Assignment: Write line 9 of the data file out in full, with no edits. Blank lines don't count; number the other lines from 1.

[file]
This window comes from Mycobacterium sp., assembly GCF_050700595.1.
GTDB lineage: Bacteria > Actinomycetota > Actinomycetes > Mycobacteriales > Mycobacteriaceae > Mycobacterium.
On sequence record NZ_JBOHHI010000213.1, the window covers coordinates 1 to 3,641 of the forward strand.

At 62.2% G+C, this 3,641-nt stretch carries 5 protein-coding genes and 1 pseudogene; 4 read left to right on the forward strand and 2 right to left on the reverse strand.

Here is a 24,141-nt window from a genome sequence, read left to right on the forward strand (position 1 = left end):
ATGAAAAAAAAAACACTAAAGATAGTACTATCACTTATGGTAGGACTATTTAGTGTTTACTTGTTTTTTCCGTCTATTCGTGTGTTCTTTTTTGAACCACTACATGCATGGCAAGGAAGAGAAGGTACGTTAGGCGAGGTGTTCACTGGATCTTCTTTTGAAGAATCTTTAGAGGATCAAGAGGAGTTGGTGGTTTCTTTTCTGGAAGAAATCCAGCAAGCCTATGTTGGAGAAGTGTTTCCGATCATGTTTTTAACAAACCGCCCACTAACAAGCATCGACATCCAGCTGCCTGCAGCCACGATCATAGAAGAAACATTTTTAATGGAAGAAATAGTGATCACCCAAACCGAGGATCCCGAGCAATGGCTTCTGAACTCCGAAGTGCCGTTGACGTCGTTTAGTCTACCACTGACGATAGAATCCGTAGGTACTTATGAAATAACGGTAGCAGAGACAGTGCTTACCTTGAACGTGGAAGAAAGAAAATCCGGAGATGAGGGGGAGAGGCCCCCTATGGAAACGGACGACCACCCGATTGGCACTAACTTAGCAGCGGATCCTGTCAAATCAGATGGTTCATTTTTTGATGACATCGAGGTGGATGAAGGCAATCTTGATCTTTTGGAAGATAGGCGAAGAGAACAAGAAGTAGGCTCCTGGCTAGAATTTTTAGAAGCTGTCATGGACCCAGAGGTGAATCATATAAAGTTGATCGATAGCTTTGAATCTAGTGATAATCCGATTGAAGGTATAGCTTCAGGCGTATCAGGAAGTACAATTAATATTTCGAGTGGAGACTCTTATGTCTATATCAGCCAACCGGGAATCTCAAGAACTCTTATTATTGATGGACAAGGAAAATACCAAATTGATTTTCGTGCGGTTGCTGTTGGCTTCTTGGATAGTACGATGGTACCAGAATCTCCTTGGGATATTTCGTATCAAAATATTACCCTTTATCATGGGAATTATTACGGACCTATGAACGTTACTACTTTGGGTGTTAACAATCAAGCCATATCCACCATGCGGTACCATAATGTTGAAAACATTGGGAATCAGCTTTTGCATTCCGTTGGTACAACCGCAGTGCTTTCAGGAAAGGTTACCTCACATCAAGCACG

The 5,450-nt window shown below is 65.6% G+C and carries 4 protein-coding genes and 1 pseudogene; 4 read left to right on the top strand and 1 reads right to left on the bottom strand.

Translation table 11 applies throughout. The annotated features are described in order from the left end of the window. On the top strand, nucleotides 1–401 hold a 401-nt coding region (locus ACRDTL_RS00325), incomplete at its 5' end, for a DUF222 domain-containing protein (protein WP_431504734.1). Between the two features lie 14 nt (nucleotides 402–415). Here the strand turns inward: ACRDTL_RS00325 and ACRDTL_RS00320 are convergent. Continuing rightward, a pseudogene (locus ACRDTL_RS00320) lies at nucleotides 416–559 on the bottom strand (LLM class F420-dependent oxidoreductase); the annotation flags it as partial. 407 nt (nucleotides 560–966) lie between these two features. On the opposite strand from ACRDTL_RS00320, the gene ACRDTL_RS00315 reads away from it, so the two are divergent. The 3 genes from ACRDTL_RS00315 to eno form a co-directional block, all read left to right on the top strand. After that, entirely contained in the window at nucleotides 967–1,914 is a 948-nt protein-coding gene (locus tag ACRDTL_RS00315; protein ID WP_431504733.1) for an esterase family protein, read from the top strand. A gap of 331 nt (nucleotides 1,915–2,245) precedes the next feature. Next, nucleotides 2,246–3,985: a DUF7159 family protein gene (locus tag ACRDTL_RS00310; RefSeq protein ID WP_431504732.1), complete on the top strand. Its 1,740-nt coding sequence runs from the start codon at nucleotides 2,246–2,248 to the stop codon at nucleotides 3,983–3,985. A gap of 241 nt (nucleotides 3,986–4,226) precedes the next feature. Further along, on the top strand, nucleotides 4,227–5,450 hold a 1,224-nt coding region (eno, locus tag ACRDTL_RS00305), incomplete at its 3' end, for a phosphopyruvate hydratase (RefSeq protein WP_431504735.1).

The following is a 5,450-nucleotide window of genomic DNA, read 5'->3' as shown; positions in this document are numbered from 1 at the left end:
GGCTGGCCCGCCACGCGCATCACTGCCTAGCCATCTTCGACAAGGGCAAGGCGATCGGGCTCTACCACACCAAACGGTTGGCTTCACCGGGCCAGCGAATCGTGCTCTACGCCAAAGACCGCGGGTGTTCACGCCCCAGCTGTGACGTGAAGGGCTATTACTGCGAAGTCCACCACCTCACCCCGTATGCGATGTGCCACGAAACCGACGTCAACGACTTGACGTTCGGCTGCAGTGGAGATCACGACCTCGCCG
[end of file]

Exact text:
The following is a 5,450-nucleotide window of genomic DNA, read 5'->3' as shown; positions in this document are numbered from 1 at the left end: